Indigenous woman recorded nurses' racist remarks as she died in hospital

Oct 1 2020, 1:11 am

The Cree Nation Government is calling for accountability after nurses at a Quebec hospital were filmed hurling racist insults at an Indigenous patient hours before she died.

The political body representing Cree people in northern Quebec wants senior management a Joliette, Quebec hospital to face repercussions for how their staff treated Joyce Echaquan as she lay close to death in her hospital bed.

The Atikamekw mother of seven reportedly visited the hospital north of Montreal because she was experiencing stomach pain. While there, she recorded a Facebook Live video of how staff responded to her calls for help.

In French, nurses can be heard saying Echaquan made poor life decisions and asked what her children would think if they saw her.

The Cree Nation Government called the nurses’ behaviour “shameful, a stain on the institution that was supposed to offer Ms. Echaquan care and compassion and instead showed her the most degrading contempt and verbal abuse.”

It added the circumstances surrounding Echaquan’s death reveal the entrenched systemic racism at the hospital and more generally in Quebec’s health care system. It added that despite previous reports indicating that racism within Quebec’s public institutions harms Indigenous people, nothing was done to prevent Echaquan’s suffering.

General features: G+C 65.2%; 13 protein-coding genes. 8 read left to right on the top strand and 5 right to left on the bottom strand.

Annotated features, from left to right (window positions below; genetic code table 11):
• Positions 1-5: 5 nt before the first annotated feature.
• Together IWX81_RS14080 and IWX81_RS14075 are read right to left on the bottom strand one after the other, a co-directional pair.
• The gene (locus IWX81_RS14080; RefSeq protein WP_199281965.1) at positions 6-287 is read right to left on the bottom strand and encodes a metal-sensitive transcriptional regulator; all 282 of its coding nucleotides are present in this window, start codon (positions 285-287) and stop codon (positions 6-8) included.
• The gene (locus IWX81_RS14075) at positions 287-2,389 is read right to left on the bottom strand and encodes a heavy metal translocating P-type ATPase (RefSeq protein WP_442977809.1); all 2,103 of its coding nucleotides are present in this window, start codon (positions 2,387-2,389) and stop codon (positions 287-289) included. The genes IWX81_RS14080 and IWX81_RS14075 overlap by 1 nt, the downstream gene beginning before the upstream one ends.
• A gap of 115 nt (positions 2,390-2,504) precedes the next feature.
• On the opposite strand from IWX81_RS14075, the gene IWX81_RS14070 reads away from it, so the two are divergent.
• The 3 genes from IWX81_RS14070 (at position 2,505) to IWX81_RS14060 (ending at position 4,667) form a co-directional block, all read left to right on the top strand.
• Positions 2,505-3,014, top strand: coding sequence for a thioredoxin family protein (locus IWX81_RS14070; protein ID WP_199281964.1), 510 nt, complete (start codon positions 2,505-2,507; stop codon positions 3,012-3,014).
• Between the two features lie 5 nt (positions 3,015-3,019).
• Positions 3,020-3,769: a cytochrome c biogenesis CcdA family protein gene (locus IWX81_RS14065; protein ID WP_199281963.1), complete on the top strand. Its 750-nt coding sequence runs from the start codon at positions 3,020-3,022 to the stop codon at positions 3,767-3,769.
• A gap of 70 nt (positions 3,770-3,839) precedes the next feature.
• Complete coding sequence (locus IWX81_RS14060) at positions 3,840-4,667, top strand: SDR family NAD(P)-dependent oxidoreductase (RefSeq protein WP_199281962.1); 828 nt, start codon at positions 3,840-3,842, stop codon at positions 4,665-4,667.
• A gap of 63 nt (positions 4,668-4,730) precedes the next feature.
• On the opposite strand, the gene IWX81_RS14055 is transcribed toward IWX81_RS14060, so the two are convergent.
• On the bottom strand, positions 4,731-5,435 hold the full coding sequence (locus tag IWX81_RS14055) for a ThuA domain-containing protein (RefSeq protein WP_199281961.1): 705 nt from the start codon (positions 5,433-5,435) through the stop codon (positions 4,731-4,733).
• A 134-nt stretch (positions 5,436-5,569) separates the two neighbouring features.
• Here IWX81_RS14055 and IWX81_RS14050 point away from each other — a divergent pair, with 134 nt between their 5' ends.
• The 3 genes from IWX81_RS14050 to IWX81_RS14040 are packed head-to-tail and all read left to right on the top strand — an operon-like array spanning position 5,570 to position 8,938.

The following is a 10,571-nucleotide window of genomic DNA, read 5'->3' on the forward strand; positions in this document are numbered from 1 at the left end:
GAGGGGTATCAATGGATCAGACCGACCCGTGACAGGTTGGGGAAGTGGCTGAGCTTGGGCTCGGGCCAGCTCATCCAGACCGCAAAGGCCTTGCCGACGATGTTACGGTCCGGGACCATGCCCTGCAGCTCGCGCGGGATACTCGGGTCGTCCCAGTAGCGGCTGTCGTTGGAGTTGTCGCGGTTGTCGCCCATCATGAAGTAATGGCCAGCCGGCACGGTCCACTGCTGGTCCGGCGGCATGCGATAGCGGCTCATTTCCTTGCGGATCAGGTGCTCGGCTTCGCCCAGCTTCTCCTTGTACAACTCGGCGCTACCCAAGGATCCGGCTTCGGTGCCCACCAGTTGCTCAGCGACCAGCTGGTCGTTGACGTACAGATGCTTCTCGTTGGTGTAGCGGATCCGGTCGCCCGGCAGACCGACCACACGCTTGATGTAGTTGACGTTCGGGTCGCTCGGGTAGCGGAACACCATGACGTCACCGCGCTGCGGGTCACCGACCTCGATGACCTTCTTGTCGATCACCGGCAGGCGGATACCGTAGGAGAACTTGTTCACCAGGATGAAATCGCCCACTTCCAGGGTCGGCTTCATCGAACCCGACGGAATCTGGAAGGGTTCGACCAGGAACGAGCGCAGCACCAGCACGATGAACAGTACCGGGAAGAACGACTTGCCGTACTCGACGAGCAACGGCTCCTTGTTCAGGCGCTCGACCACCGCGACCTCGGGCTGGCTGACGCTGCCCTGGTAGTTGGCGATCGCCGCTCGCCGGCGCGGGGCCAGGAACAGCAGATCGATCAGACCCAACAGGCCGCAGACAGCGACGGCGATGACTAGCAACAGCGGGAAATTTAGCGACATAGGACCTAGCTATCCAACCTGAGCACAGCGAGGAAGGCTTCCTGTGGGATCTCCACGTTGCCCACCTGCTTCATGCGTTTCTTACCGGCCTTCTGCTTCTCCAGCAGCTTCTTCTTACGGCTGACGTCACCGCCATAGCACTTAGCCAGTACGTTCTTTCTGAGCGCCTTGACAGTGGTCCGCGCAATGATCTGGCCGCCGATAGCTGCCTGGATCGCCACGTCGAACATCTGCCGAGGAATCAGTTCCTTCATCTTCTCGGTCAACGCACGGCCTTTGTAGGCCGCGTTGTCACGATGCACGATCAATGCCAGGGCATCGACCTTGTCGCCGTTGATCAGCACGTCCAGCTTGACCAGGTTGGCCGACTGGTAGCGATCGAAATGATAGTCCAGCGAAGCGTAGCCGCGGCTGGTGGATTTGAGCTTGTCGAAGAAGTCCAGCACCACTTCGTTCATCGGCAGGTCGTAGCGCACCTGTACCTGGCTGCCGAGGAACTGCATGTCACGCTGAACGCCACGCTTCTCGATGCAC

“The hospital staff did not see her as a human being, but as something that they could abuse with impunity,” it said.

The Cree Nation Government does not believe Echaquan’s treatment was an isolated event, saying the nurse’s conduct could only happen in an environment that tolerated it — one where the nurses believed they would not face consequences.

One nurse was fired over the incident, but that’s not enough, says the Cree Nation Government. It wants to see accountability from senior management at the hospital, within Quebec public health, and at the provincial government level.

“Let the death of Joyce Echaquan not be in vain,” it said. “Let it be the shock that ends the culture of impunity and establishes accountability throughout the public services in their dealings with Indigenous persons.”


Megan DevlinMegan Devlin

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